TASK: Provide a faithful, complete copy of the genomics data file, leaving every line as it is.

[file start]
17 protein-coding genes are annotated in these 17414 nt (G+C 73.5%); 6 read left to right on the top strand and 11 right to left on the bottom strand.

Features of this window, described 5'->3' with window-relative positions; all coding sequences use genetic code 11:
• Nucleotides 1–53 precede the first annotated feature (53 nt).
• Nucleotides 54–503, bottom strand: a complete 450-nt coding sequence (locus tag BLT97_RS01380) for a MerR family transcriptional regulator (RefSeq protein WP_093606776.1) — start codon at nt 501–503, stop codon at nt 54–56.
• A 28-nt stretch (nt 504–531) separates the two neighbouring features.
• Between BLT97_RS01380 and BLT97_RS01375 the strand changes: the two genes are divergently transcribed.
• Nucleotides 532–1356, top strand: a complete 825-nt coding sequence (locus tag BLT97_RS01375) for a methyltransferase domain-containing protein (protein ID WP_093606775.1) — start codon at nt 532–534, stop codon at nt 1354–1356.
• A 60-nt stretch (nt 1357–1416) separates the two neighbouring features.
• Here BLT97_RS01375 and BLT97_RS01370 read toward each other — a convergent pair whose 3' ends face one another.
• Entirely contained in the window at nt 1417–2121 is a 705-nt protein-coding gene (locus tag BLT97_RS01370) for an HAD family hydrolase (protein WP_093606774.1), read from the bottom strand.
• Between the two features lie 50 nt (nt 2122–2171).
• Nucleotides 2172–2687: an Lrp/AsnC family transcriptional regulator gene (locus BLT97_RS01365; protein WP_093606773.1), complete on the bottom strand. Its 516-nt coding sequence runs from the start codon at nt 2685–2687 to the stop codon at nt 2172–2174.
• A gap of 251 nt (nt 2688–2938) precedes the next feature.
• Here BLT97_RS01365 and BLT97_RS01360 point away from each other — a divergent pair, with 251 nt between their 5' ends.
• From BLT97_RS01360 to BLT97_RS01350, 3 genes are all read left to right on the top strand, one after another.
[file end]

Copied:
17 protein-coding genes are annotated in these 17414 nt (G+C 73.5%); 6 read left to right on the top strand and 11 right to left on the bottom strand.

Features of this window, described 5'->3' with window-relative positions; all coding sequences use genetic code 11:
• Nucleotides 1–53 precede the first annotated feature (53 nt).
• Nucleotides 54–503, bottom strand: a complete 450-nt coding sequence (locus tag BLT97_RS01380) for a MerR family transcriptional regulator (RefSeq protein WP_093606776.1) — start codon at nt 501–503, stop codon at nt 54–56.
• A 28-nt stretch (nt 504–531) separates the two neighbouring features.
• Between BLT97_RS01380 and BLT97_RS01375 the strand changes: the two genes are divergently transcribed.
• Nucleotides 532–1356, top strand: a complete 825-nt coding sequence (locus tag BLT97_RS01375) for a methyltransferase domain-containing protein (protein ID WP_093606775.1) — start codon at nt 532–534, stop codon at nt 1354–1356.
• A 60-nt stretch (nt 1357–1416) separates the two neighbouring features.
• Here BLT97_RS01375 and BLT97_RS01370 read toward each other — a convergent pair whose 3' ends face one another.
• Entirely contained in the window at nt 1417–2121 is a 705-nt protein-coding gene (locus tag BLT97_RS01370) for an HAD family hydrolase (protein WP_093606774.1), read from the bottom strand.
• Between the two features lie 50 nt (nt 2122–2171).
• Nucleotides 2172–2687: an Lrp/AsnC family transcriptional regulator gene (locus BLT97_RS01365; protein WP_093606773.1), complete on the bottom strand. Its 516-nt coding sequence runs from the start codon at nt 2685–2687 to the stop codon at nt 2172–2174.
• A gap of 251 nt (nt 2688–2938) precedes the next feature.
• Here BLT97_RS01365 and BLT97_RS01360 point away from each other — a divergent pair, with 251 nt between their 5' ends.
• From BLT97_RS01360 to BLT97_RS01350, 3 genes are all read left to right on the top strand, one after another.